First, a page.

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BUSY SUMMER IN BASEL

Basel's New Guidance on Derivatives' Counterparties Fixes Shortcomings

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In 1973, when the Basel Accord was in its early gestation period, global derivatives markets were primarily comprised of exchange-traded commodity derivatives. Four decades later, the derivatives markets total about $632 trillion and are overwhelmingly over the counter.

The Basel Committee on Banking Supervision has had quite a challenge keeping up with bankers' incredible ability to create new derivatives products at a break-neck pace and to make recommendations on how banks should properly calculate for risks arising from derivatives transactions, especially those that are OTC.  

A few weeks ago, the committee published a consultative paper on capitalizing derivatives' counterparty risk exposures. I view the recommendations as an important step in requiring banks to better measure and monitor their derivatives counterparties' credit quality. While the proposal with its numerous, detailed formulae is unlikely to be on anyone's summer beach reading list, it is very important for those wanting to understand how globally systemically important banks should calculate for this subset of credit risk in their trillion dollar derivatives portfolios.

Before the financial crisis, participants clearly failed to focus adequately on the fact that their derivatives' counterparty credit quality might deteriorate or might even fail before their underlying asset does. If you ignore your counterparty's credit quality and only focus on the underlying reference asset, you are essentially assessing greater value to your derivatives' contracts than they are really worth. When the counterparty fails, especially if unexpectedly, you are stuck with positions worth less than you had thought, and importantly you run a significant risk of not having enough capital to sustain unexpected losses. Think of those banks that had any type of derivatives with Lehman Brothers or AIG in September 2008.

The Basel Committee has issued prior guidance on counterparty charges, but this guidance has had significant shortcomings. These shortcomings, which the new consultative paper proposes to address, include:  

  • Existing framework does not differentiate between margined and unmargined transactions.
  • The supervisory credit conversion factors do not sufficiently capture the level of volatilities as observed over stress periods within the last five years.
  • The supervisory add-on factors do not sufficiently capture the level of volatilities as observed over the recent stress periods.
  • Recognition of hedging and netting benefits is too simplistic and does not reflect economically meaningful relationships between derivative positions.
  • The relationship between current exposure and potential future exposure (PFE) is misrepresented in the standardized method because only current exposure or PFE is capitalized.

The proposal has calculations that would address the abovementioned deficiencies, but also tries to balance risk sensitivity with not making the derivatives counterparty charges overly complex. Another positive is that the proposal minimizes discretion used by local regulators and banks while helping both national authorities and banks to better understand banks' risk profiles relating to derivatives exposures. The proposal would apply to all five derivatives classes: interest rate (the largest volume globally), credit, foreign exchange, equity and commodities.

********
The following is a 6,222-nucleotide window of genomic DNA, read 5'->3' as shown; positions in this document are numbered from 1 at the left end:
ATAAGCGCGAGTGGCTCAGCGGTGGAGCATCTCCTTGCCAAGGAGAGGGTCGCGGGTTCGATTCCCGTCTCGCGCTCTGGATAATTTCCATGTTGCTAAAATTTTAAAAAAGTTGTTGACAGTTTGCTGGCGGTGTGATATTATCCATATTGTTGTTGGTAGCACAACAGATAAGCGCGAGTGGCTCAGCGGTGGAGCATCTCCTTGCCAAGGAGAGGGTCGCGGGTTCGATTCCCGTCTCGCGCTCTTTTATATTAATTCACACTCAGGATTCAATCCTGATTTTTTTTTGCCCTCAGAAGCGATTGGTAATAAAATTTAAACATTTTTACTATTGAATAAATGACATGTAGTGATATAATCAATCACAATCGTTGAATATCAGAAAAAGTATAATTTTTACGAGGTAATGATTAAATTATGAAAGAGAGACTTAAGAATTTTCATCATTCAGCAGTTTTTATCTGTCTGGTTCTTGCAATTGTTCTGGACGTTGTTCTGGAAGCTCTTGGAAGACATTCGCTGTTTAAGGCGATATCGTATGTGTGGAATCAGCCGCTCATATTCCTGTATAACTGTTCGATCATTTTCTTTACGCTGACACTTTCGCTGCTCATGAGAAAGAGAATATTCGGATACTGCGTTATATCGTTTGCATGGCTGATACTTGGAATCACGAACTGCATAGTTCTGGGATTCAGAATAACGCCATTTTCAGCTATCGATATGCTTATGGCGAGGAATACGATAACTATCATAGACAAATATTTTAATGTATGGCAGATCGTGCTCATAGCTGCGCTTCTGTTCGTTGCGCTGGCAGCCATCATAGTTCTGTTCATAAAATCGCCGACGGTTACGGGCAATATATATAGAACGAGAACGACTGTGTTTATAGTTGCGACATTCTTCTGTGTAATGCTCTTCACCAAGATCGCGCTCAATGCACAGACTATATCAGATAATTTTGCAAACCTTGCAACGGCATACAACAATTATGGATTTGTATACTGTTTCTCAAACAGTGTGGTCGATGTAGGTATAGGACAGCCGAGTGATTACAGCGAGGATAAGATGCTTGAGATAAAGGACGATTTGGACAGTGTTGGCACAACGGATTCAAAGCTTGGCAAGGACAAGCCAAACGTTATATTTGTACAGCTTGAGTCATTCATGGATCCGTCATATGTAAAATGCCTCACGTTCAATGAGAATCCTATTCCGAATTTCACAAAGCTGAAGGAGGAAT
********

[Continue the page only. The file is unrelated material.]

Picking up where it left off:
There are quite a number of allowable credit risk mitigants such as collateral, insurance, credit derivatives, netting, offsets and guarantees that influence credit conversion factors and enable banks to convert notional amounts into much lower on-balance-sheet equivalent credit exposures. However, I would argue that banks globally have significantly been underestimating important credit risk drivers about their derivatives counterparties. The new Basel proposal would compel banks to spend more time taking into account those key credit risk drivers.

Given that OTC derivatives account for the vast majority of all derivatives traded, how banks calculate counterparty charges in those transactions is where investor and supervisory focus should be. While there are risks in exchange-traded derivatives markets, there are a lot more credit, liquidity and operational risks, not to mention opacity in the OTC markets.

Derivatives markets are changing due to Dodd-Frank in the U.S. and European Market Infrastructure Regulation overseas, but the derivatives reforms in both of those regulatory frameworks are still evolving. As long as OTC markets continue to dwarf exchange-traded ones, bank observers need to pay close attention to whether banks have sufficient capital for their derivatives portfolios. Just because they are off-balance-sheet transactions does not mean that a bank's profit, not to mention its capital, cannot be eroded shockingly quickly when counterparty risk is measured inaccurately.

Given the interconnectedness of the top four banks (Bank of America, Citigroup, Goldman Sachs and JPMorgan Chase) that transact 90% of OTC derivatives in the U.S., not measuring counterparty risk in derivatives portfolios is not just a problem for a bank, but in times of stress, can quickly become a problem for all banks and the global economy.

Next: A look at capital charges for derivatives transacted through Central Clearing Parties.

Mayra Rodríguez Valladares is Managing Principal at MRV Associates, a New York based capital markets and financial regulatory consulting and training firm. She is also a faculty member at the New York Institute of Finance.

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